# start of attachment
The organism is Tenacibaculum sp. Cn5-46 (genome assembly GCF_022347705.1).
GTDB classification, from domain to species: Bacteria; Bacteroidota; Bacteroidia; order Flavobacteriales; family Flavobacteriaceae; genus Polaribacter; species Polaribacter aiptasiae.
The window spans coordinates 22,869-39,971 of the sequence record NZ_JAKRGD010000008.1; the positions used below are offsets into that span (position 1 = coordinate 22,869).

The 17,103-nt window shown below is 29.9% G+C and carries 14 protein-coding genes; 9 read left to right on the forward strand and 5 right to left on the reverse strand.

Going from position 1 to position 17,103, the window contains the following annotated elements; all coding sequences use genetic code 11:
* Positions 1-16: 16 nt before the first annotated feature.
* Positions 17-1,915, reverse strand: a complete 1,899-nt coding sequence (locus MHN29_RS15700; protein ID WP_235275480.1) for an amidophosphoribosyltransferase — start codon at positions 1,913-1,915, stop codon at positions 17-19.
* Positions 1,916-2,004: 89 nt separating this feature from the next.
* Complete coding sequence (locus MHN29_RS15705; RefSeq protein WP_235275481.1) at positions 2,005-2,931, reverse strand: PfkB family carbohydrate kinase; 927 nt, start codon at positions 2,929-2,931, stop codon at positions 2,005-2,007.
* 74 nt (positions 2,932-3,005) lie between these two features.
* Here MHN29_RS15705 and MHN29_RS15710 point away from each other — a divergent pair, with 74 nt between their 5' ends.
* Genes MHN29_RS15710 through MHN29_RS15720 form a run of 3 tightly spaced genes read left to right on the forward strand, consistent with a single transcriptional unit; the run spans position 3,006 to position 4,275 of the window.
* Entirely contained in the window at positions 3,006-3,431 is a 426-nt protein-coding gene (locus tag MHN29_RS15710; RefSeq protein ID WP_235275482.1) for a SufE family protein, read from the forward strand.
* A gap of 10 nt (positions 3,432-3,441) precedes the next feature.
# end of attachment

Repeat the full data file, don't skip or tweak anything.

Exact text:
The organism is Tenacibaculum sp. Cn5-46 (genome assembly GCF_022347705.1).
GTDB classification, from domain to species: Bacteria; Bacteroidota; Bacteroidia; order Flavobacteriales; family Flavobacteriaceae; genus Polaribacter; species Polaribacter aiptasiae.
The window spans coordinates 22,869-39,971 of the sequence record NZ_JAKRGD010000008.1; the positions used below are offsets into that span (position 1 = coordinate 22,869).

The 17,103-nt window shown below is 29.9% G+C and carries 14 protein-coding genes; 9 read left to right on the forward strand and 5 right to left on the reverse strand.

Going from position 1 to position 17,103, the window contains the following annotated elements; all coding sequences use genetic code 11:
* Positions 1-16: 16 nt before the first annotated feature.
* Positions 17-1,915, reverse strand: a complete 1,899-nt coding sequence (locus MHN29_RS15700; protein ID WP_235275480.1) for an amidophosphoribosyltransferase — start codon at positions 1,913-1,915, stop codon at positions 17-19.
* Positions 1,916-2,004: 89 nt separating this feature from the next.
* Complete coding sequence (locus MHN29_RS15705; RefSeq protein WP_235275481.1) at positions 2,005-2,931, reverse strand: PfkB family carbohydrate kinase; 927 nt, start codon at positions 2,929-2,931, stop codon at positions 2,005-2,007.
* 74 nt (positions 2,932-3,005) lie between these two features.
* Here MHN29_RS15705 and MHN29_RS15710 point away from each other — a divergent pair, with 74 nt between their 5' ends.
* Genes MHN29_RS15710 through MHN29_RS15720 form a run of 3 tightly spaced genes read left to right on the forward strand, consistent with a single transcriptional unit; the run spans position 3,006 to position 4,275 of the window.
* Entirely contained in the window at positions 3,006-3,431 is a 426-nt protein-coding gene (locus tag MHN29_RS15710; RefSeq protein ID WP_235275482.1) for a SufE family protein, read from the forward strand.
* A gap of 10 nt (positions 3,432-3,441) precedes the next feature.